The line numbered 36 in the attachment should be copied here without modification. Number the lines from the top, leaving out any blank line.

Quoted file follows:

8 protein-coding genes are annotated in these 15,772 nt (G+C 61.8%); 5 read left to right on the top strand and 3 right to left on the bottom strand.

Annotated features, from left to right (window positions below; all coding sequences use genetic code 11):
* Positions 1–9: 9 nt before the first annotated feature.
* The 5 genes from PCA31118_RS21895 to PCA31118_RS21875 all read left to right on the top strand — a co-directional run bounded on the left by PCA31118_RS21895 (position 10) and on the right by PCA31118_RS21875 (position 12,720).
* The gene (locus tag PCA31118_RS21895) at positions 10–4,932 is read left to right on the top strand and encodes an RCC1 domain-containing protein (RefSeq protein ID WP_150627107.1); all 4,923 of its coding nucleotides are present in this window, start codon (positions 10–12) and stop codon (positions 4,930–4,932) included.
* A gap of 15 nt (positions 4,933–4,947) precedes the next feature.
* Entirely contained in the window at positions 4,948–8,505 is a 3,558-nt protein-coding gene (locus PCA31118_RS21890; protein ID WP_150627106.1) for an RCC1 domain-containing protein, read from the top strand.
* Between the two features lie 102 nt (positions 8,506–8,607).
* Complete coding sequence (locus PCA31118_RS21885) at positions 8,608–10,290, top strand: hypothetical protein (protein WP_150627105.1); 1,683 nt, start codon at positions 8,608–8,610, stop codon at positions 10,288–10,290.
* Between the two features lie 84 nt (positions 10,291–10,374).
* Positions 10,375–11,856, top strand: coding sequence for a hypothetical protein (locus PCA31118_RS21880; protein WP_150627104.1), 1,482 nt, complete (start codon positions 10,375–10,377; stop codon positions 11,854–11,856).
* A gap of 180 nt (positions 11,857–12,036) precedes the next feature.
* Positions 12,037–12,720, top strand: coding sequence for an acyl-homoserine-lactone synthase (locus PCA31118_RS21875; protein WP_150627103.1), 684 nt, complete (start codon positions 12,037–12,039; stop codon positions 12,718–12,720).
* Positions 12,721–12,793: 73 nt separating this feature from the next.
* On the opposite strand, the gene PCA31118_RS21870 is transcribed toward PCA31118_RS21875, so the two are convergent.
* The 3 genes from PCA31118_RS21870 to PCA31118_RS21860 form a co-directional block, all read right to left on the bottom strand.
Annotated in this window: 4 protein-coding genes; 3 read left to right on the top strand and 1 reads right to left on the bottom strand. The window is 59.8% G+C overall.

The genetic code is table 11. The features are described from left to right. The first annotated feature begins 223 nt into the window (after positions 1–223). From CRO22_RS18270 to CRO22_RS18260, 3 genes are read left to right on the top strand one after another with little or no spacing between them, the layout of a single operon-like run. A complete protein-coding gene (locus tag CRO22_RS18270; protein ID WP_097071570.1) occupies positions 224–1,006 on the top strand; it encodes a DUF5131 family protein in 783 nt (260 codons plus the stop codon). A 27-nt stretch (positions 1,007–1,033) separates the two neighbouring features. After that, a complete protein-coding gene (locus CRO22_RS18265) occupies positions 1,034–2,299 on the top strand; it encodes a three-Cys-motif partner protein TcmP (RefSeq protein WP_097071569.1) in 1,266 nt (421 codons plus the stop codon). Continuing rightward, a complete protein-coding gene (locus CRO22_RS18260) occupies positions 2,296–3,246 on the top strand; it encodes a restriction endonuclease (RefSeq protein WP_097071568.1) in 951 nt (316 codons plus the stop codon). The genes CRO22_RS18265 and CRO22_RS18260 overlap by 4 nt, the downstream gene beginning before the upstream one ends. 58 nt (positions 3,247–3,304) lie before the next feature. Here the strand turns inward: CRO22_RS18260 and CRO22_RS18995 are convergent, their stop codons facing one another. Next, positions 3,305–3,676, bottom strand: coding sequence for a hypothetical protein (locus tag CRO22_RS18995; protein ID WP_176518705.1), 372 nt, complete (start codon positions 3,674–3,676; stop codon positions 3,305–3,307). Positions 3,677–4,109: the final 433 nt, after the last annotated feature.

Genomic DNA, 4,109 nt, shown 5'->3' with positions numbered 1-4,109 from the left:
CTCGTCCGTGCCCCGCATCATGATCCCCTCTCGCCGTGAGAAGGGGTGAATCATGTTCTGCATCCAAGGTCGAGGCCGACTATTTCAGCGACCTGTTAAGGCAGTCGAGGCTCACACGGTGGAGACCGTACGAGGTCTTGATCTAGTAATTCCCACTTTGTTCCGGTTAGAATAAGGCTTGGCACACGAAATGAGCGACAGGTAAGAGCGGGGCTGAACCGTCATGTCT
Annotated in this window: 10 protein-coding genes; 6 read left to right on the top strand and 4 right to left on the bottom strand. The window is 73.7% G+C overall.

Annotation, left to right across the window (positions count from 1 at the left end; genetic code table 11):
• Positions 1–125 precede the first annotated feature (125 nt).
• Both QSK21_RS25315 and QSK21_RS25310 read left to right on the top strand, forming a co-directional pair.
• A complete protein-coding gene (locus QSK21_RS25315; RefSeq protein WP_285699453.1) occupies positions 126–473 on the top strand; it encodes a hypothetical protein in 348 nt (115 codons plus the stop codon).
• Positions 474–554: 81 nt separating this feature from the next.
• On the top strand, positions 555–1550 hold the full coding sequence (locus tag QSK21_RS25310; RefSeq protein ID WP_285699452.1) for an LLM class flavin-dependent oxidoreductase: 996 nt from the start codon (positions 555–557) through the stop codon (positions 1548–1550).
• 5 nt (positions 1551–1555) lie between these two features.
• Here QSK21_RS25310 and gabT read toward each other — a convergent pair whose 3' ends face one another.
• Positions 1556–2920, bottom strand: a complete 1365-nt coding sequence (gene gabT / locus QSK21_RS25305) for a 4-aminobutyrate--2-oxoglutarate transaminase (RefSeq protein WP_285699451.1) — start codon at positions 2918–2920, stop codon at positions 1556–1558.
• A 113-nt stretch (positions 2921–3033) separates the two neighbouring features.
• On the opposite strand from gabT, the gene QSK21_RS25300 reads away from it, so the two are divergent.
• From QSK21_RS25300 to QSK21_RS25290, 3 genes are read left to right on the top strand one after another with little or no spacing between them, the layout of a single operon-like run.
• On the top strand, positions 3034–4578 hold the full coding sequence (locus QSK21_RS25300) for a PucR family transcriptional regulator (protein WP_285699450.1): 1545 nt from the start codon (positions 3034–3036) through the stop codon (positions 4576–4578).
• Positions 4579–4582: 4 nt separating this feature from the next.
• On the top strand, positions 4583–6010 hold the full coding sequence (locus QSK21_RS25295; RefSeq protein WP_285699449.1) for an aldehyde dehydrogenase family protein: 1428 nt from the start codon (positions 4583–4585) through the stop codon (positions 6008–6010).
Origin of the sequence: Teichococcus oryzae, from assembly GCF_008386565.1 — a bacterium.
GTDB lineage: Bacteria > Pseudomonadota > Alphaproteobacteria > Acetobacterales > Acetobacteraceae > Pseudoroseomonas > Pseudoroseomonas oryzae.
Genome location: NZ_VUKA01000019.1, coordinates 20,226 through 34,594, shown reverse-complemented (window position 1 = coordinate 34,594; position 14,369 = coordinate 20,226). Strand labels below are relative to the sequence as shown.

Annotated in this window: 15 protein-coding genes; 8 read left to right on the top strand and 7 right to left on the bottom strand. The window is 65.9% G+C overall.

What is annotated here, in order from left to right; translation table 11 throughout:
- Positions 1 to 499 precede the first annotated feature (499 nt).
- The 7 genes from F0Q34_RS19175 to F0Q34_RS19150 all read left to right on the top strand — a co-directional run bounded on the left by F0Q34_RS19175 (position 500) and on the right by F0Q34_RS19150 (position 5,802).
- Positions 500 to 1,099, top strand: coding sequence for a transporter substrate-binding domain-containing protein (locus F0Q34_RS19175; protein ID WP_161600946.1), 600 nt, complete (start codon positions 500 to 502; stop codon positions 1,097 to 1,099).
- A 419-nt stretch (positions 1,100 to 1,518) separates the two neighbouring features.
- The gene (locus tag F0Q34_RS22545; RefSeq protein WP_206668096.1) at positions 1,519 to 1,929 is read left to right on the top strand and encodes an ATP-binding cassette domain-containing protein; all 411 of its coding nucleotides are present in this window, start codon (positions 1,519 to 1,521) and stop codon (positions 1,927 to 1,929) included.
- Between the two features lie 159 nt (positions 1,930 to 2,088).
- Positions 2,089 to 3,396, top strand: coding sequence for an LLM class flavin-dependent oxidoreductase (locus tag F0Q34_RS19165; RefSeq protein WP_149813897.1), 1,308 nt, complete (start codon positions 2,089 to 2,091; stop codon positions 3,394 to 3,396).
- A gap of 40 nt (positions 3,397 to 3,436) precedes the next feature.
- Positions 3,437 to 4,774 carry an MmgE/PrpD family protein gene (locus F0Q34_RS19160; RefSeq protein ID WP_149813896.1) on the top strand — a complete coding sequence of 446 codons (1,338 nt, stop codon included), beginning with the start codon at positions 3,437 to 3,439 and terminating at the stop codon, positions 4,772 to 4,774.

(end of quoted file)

• On the top strand, positions 4583–6010 hold the full coding sequence (locus QSK21_RS25295; RefSeq protein WP_285699449.1) for an aldehyde dehydrogenase family protein: 1428 nt from the start codon (positions 4583–4585) through the stop codon (positions 6008–6010).